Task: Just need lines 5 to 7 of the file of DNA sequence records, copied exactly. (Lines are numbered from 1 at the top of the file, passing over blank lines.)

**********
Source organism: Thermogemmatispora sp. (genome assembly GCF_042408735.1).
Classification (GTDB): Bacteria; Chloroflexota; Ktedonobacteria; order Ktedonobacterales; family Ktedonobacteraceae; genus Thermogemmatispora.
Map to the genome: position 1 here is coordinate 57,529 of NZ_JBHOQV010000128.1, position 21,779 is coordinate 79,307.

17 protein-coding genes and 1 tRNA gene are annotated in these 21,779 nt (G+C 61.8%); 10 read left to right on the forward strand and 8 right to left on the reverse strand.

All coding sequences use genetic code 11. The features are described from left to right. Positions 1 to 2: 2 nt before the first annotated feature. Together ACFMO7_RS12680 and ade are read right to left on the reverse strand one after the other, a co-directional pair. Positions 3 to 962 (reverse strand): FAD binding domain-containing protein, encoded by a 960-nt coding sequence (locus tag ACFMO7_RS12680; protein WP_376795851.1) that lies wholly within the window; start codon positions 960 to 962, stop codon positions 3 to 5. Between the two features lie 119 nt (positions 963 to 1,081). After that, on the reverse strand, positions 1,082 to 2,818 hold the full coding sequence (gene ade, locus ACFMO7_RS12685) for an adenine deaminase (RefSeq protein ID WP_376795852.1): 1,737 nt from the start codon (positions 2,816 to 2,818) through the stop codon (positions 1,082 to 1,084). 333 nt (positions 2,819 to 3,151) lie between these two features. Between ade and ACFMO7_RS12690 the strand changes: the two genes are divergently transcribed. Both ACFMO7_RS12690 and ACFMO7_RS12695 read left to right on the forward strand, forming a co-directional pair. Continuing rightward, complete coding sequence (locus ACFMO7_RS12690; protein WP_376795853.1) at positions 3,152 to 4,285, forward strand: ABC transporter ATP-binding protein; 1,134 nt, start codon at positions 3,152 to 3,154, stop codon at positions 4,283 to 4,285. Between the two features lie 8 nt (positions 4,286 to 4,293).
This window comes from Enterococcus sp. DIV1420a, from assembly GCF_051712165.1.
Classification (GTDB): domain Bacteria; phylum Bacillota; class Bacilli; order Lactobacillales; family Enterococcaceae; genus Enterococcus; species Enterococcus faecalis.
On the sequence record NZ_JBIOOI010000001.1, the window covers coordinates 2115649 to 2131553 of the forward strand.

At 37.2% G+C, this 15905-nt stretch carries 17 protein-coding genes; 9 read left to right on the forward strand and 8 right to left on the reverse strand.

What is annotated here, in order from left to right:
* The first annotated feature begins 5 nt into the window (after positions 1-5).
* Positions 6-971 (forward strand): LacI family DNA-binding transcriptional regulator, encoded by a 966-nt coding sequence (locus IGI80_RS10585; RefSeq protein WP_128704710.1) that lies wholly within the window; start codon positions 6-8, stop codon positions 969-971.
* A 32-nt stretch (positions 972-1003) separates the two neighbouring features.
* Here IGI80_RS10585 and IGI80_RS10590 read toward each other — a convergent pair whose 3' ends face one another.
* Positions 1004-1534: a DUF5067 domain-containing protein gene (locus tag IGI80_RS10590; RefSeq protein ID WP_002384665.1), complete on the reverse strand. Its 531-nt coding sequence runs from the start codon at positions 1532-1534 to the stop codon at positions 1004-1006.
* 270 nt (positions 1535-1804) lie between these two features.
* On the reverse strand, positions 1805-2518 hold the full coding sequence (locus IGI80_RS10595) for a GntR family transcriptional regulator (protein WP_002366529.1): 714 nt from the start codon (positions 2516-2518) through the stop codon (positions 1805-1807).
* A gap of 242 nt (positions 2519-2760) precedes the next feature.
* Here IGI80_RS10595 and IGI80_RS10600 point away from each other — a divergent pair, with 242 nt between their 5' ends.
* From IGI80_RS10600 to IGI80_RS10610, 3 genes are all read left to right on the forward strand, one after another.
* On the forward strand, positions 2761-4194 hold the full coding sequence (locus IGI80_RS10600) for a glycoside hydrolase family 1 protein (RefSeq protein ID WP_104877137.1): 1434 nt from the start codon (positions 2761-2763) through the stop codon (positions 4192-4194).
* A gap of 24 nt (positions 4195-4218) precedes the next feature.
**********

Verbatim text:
All coding sequences use genetic code 11. The features are described from left to right. Positions 1 to 2: 2 nt before the first annotated feature. Together ACFMO7_RS12680 and ade are read right to left on the reverse strand one after the other, a co-directional pair. Positions 3 to 962 (reverse strand): FAD binding domain-containing protein, encoded by a 960-nt coding sequence (locus tag ACFMO7_RS12680; protein WP_376795851.1) that lies wholly within the window; start codon positions 960 to 962, stop codon positions 3 to 5. Between the two features lie 119 nt (positions 963 to 1,081). After that, on the reverse strand, positions 1,082 to 2,818 hold the full coding sequence (gene ade, locus ACFMO7_RS12685) for an adenine deaminase (RefSeq protein ID WP_376795852.1): 1,737 nt from the start codon (positions 2,816 to 2,818) through the stop codon (positions 1,082 to 1,084). 333 nt (positions 2,819 to 3,151) lie between these two features. Between ade and ACFMO7_RS12690 the strand changes: the two genes are divergently transcribed. Both ACFMO7_RS12690 and ACFMO7_RS12695 read left to right on the forward strand, forming a co-directional pair. Continuing rightward, complete coding sequence (locus ACFMO7_RS12690; protein WP_376795853.1) at positions 3,152 to 4,285, forward strand: ABC transporter ATP-binding protein; 1,134 nt, start codon at positions 3,152 to 3,154, stop codon at positions 4,283 to 4,285. Between the two features lie 8 nt (positions 4,286 to 4,293).
This window comes from Enterococcus sp. DIV1420a, from assembly GCF_051712165.1.
Classification (GTDB): domain Bacteria; phylum Bacillota; class Bacilli; order Lactobacillales; family Enterococcaceae; genus Enterococcus; species Enterococcus faecalis.